Emm Simpson

Premodern Japanese Religion

Research Focus:

I am examining the legend of Empress Jingū, a third century shaman, empress and conquerer appearing in early Japanese myth and historical chronicles. While the legend has gone through myriad permutations for well over a thousand years, I am most interested in exploring the medieval reinterpretations of Jingū’s legend and their subsequent impact on the formation of women’s cults incorporating Jingū and popularizing her image.

Additional Information:

While her primary research centers on this particular empress, Emm is also interested in Japanese shamanism in general, women in Japanese religion, and Asian folklore.
In her spare time, she enjoys writing fiction, hiking, and spending time with dogs and cats.

Academic History

    • B.A. Asian Studies, Vassar College
    • M.A. UCSB

M.A. Thesis: Sovereign, Shaman and Bodhisattva: A Medieval Reinterpretation of Empress Jingū in the Hachiman gudōkun

Senior Thesis: The Miko’s Gift: Shaman Queens of Ancient Japan

Other Studies: Beijing Language and Cultural University, Chinese Summer Intensive Program, Summer 2012 and 2013; Kansai Gaidai University, Hirakata, Japan, Spring 2006 Semester Abroad


  • Dr. Fabio Rambelli, EALCS
  • Dr. Katherine Saltzman-Li, EALCS
  • Dr. Luke Roberts, Department of History
  • Sabine Fruhstuck

Teaching Experience

  • F15, W&S16 Writing Program
  • S14 Masterpieces of Japanese Literature, Saltzman-Li
  • W14 Introduction to Asian Religious Traditions, Hillis
  • F13, F12 Introduction to Buddhism, Wallace
  • S13 East Asian Traditions: Modern, Nathan and Zheng
  • W13 East Asian Traditions: Premodern, Rambellie and Li
  • F14 Japanese Folklore (Reader), Saltzman-Li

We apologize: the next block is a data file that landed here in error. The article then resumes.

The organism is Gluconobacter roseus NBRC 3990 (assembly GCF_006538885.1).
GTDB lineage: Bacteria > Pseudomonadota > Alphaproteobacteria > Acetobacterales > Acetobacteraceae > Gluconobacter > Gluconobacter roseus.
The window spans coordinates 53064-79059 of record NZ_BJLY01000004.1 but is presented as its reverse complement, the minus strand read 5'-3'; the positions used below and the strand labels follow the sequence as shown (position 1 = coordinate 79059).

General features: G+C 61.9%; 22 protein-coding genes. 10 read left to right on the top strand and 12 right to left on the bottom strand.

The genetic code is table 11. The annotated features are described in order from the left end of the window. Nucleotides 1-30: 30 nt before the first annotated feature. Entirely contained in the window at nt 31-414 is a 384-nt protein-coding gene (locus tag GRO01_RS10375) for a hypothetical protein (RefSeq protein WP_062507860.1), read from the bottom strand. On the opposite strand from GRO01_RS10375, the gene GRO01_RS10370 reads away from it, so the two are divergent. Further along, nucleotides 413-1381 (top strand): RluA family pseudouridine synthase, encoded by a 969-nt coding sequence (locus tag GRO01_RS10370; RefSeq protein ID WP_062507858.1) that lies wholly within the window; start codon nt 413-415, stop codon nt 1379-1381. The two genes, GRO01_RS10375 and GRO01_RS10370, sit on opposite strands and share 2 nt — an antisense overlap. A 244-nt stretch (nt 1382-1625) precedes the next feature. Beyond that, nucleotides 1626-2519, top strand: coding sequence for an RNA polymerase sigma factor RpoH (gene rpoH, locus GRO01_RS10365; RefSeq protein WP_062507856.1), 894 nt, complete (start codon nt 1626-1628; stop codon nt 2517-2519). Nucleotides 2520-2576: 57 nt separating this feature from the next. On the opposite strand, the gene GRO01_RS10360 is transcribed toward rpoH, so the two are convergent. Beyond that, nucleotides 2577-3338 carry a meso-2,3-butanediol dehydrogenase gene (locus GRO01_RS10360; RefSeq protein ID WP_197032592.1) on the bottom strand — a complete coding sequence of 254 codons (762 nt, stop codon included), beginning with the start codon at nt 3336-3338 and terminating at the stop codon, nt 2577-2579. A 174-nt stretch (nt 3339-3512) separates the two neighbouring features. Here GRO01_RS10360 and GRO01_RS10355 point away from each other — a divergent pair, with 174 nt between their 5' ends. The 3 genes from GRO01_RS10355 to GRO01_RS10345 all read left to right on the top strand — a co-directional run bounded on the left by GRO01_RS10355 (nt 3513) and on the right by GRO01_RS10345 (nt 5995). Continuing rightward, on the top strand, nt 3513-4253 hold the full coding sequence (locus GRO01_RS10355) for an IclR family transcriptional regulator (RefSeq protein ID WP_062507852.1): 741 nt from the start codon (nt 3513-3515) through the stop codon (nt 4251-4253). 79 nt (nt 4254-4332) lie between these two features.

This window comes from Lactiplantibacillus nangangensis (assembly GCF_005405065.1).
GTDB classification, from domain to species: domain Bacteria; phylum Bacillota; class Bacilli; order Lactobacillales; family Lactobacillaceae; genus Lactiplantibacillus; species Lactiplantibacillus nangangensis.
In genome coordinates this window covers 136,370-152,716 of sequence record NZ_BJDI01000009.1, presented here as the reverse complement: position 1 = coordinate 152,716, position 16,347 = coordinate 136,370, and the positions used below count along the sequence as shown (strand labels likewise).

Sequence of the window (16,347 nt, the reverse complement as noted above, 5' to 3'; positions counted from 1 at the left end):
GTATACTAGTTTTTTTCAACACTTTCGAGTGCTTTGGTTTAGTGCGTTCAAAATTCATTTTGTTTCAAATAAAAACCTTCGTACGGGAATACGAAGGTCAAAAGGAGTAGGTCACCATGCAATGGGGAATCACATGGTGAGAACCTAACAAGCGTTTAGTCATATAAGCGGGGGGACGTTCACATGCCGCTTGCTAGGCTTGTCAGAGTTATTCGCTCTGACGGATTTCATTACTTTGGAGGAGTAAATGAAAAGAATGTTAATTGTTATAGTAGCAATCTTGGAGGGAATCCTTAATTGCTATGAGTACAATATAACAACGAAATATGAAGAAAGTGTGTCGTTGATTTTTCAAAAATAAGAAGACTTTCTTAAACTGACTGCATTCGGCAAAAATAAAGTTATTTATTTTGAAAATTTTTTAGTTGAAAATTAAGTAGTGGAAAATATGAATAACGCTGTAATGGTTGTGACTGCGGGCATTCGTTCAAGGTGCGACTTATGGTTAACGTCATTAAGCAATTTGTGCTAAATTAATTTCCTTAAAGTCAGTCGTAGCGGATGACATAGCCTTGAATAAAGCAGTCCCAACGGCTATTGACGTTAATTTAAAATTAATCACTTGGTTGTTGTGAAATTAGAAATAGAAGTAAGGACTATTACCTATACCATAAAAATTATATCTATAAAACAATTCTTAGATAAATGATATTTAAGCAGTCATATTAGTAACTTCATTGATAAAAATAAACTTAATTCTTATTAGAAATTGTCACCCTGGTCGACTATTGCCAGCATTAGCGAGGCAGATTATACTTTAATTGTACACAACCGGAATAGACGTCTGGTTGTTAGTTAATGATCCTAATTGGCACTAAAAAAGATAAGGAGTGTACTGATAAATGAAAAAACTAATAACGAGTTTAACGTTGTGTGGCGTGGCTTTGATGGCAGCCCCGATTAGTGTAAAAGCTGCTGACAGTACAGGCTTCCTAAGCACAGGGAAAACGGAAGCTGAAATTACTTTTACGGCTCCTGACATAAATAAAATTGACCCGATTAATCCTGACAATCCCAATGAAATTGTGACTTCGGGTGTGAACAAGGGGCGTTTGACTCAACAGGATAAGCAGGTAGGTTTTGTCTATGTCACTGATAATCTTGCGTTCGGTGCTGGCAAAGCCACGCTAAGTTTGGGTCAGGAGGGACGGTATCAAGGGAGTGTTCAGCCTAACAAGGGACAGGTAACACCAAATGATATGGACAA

• Extensive experience teaching English as a Second Language, including 1 year as an Assistant Language Teacher on the JET Program in Shikoku, Japan
Over 2 years experience as English teacher in Japan.


  • 2016 Book Review of Quinter, David. From Outcasts to Emperors: Shingon Ritsu and the Mañjuśrī Cult in Medieval Japan. Brill 2015 in Journal of Religion in Japan, forthcoming

Conference Papers

  • 2015 “In the Line of Emperors: Empress Jingū in Medieval Explorations of Dynasty” at New York Conference on Asian Studies (NYCAS), 10/17
  • 2015 Panel Chair, “Siting Memories of the Dead,” at UCSB War and Remembrance: Cultural Imprints of Japan’s Samurai Age, 5/8
  • 2014 “The Jewel of the Tide: Empress Jingū and Maritime Religiosity in Medieval Japan” at 14th Conference of the European Association for Japanese Studies, 8/28
  • 2014 “Sacred Mother Bodhisattva, Buddha and Cakravartin: Recasting Empress Jingū as a Buddhist Figure,” at New Directions in Buddhist Studies Graduate Student Conference, 3/9
  • 2013 “The Power of Precedent: Referencing Chinese and Buddhist Traditions in the Hachiman gūdokun,” at Texas Asia Conference: Tradition and Transition, 11/3


  • 2011-2015 UCSB Regents Fellowship
  • 2007 Sophia H. Chen Zen Prize for the Best Thesis in Asian Studies, Vassar College
  • 2007 Phi Beta Kappa Induction